# Notation for indexing a crystal direction

• B
Gold Member
2019 Award
Given a crystal basis ##\{\vec{a}, \vec{b}, \vec{c} \}##, the two lattice vectors ##\vec{r}_1 = u_1 \vec{a} + u_2 \vec{b} + u_3 \vec{c}## and ##\vec{r}_2 = 2u_1\vec{a} + 2u_2 \vec{b} + 2u_3 \vec{c}## both obviously point in the same direction whilst ##\vec{r}_2## is twice as long as ##\vec{r}_1##. However, some people drop the common factors and index both as ##[111]##, whilst others seem to keep the common factors and index them as ##[111]## and ##2[111]## respectively.

So, regarding this [...] notation, does it represent a direction or a vector?

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Twigg
Gold Member
Those are (probably?) Miller indexes. If that's the case, [111] represents a plane perpendicular to your ##\vec{r}_1##. Using the indexes to represent vectors and writing something like 2[111] seems like abuse of notation but I'm definitely no crystallographer.

https://en.wikipedia.org/wiki/Miller_index

Gold Member
2019 Award
Those are (probably?) Miller indexes. If that's the case, [111] represents a plane perpendicular to your ##\vec{r}_1##. Using the indexes to represent vectors and writing something like 2[111] seems like abuse of notation but I'm definitely no crystallographer.

https://en.wikipedia.org/wiki/Miller_index
As far as I'm aware, planes are indexed by round brackets, e.g. ##(hkl)##, whilst directions are indexed by square brackets, e.g. ##[uvw]##. Usually it is the ##hkl## that are referred to as Miller indices.

But the ##(hkl)## plane is orthogonal to the reciprocal vector ##h \vec{a}^* + k \vec{b}^* + l\vec{c}^*##. In a simple cubic system, the reciprocal basis equals the direct basis so it turns out that the ##[hkl]## direction in real space is orthogonal to the ##(hkl)## plane for a cubic system only.

Twigg
Gold Member
You're right, I mistakenly thought that [hkl] referred to a plane in the direct lattice, when it really refers to a direction in the direct lattice. Per your question, the wikipedia article seems insistent on [hkl] being a direction, not a vector. Personally, I can see why you might want to abuse notation and talk about [222] = 2[111] for something like, next-nearest neighbors effects. I think context is the key here.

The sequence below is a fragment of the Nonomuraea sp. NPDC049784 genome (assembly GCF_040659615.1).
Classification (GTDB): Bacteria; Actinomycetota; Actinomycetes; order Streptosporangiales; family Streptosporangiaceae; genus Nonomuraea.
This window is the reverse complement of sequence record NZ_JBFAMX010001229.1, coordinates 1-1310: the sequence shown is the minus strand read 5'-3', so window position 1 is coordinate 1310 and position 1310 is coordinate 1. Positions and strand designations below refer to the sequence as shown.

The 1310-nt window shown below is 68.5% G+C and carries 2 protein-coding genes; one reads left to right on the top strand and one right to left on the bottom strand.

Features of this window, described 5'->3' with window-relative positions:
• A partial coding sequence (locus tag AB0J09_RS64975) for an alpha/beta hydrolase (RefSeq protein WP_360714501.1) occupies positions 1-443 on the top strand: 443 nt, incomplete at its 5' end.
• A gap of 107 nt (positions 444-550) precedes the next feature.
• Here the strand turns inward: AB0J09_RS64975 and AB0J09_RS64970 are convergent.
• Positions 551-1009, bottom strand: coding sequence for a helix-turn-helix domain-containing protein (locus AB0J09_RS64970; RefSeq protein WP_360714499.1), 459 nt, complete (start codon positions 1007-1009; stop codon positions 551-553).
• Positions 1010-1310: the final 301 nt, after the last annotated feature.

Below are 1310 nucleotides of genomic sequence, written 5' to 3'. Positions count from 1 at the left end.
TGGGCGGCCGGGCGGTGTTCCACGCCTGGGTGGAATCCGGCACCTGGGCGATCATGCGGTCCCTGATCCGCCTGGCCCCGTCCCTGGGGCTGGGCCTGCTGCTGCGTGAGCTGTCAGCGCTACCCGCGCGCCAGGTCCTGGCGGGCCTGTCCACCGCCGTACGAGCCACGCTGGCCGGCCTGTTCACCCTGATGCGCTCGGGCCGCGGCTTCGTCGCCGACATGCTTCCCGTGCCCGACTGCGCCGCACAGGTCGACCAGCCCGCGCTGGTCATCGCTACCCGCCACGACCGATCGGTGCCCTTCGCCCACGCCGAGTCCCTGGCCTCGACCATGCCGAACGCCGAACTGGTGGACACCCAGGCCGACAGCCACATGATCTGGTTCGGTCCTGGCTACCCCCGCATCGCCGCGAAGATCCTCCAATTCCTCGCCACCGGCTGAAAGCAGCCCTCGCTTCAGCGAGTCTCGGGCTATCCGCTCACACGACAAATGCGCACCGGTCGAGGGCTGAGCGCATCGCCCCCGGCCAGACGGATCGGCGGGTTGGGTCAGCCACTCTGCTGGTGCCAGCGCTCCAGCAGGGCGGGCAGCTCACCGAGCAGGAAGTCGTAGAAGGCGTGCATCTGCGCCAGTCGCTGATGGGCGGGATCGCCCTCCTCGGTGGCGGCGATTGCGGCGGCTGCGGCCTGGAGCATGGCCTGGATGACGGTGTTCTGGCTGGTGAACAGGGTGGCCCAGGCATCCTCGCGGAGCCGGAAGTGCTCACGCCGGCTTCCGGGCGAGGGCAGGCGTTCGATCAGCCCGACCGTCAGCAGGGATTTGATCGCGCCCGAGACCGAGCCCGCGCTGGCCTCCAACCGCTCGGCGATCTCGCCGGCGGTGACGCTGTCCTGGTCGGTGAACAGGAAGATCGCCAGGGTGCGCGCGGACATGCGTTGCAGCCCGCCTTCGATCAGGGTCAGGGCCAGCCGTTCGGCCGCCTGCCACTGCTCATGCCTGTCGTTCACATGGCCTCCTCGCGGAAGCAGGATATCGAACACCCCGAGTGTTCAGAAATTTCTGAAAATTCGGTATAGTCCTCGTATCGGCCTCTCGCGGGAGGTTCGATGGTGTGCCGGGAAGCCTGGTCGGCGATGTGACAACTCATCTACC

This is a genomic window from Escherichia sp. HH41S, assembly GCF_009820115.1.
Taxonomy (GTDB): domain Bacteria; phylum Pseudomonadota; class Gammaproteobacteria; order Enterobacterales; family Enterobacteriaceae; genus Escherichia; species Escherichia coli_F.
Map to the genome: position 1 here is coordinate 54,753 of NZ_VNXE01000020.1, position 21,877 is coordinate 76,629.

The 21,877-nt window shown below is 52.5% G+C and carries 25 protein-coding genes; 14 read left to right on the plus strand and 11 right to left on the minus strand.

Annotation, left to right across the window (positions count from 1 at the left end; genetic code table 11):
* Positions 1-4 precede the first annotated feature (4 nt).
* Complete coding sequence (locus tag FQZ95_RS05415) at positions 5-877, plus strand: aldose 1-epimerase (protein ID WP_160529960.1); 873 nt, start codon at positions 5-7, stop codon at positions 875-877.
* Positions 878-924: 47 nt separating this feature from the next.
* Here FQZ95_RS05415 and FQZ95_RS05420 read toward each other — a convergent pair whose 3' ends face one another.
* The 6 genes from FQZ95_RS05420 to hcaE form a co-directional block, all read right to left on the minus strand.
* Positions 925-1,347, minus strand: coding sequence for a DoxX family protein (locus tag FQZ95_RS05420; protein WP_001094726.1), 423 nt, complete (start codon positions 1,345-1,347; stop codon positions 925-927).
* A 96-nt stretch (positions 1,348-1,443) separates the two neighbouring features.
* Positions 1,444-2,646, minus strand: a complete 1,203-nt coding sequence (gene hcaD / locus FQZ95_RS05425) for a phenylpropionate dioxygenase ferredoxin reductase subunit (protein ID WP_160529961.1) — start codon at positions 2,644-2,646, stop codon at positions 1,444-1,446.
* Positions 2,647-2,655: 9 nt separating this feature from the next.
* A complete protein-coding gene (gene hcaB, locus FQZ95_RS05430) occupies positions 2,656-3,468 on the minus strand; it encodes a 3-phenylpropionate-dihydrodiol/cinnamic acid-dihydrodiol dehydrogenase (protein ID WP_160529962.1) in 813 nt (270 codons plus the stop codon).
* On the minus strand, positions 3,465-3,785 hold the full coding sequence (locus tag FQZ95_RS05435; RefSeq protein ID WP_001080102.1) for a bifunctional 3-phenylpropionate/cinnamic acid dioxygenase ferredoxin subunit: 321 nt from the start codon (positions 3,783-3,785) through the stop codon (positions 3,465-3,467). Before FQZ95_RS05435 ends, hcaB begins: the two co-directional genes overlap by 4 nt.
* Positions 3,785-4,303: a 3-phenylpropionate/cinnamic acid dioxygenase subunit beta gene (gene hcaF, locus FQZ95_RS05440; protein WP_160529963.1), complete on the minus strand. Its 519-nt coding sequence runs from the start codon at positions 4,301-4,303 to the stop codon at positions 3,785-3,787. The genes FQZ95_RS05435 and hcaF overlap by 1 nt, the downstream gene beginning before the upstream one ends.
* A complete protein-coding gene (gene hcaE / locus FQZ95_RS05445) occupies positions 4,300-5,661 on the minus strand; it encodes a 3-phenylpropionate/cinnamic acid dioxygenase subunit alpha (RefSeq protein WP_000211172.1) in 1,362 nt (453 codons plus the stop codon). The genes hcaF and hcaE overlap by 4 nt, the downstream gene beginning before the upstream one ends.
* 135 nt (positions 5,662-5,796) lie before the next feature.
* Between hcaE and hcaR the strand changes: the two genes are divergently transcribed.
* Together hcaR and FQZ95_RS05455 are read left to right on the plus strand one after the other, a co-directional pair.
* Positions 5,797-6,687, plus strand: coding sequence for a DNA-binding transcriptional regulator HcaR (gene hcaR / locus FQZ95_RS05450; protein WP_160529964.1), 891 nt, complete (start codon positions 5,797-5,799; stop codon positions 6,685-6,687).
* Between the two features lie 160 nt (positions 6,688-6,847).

etotheipi
Gold Member
2019 Award
I think I've found an answer! Essentially, a 'lattice vector' and a 'lattice direction (or zone axis)' are two slightly different concepts. The lattice vector is a true vector in the sense of linear algebra and is simply indexed with its components in the usual way, whilst a lattice direction is indexed by dividing through by common factors and given in the simplest whole number ratio:

The term zone axis, more specifically, refers to only the direction of a direct-space lattice vector. For example, since the [120] and [240] lattice vectors share a common direction, their orientations both correspond the [120] zone of the crystal. Just as a set of lattice-planes in direct-space corresponds to a reciprocal-lattice vector in the complementary-space of spatial-frequencies and momenta, a "zone" is defined as a set of reciprocal-lattice planes in frequency-space that corresponds to a lattice-vector in direct-space.

(https://en.wikipedia.org/wiki/Zone_axis)
Lattice directions are written the same way as lattice vectors, in the form [UVW]. The direction in which the lattice vector is pointing is the lattice direction. The difference between lattice directions and lattice vectors is that a lattice vector has a magnitude which can be shown by prefixing the lattice vector with a constant. By convention U, V and W are integers.

(https://www.doitpoms.ac.uk/tlplib/crystallography3/parameters.php)
Also an official reference here:
https://journals.aps.org/pre/authors/crystallographic-notation-h1

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DaveE, Twigg and hutchphd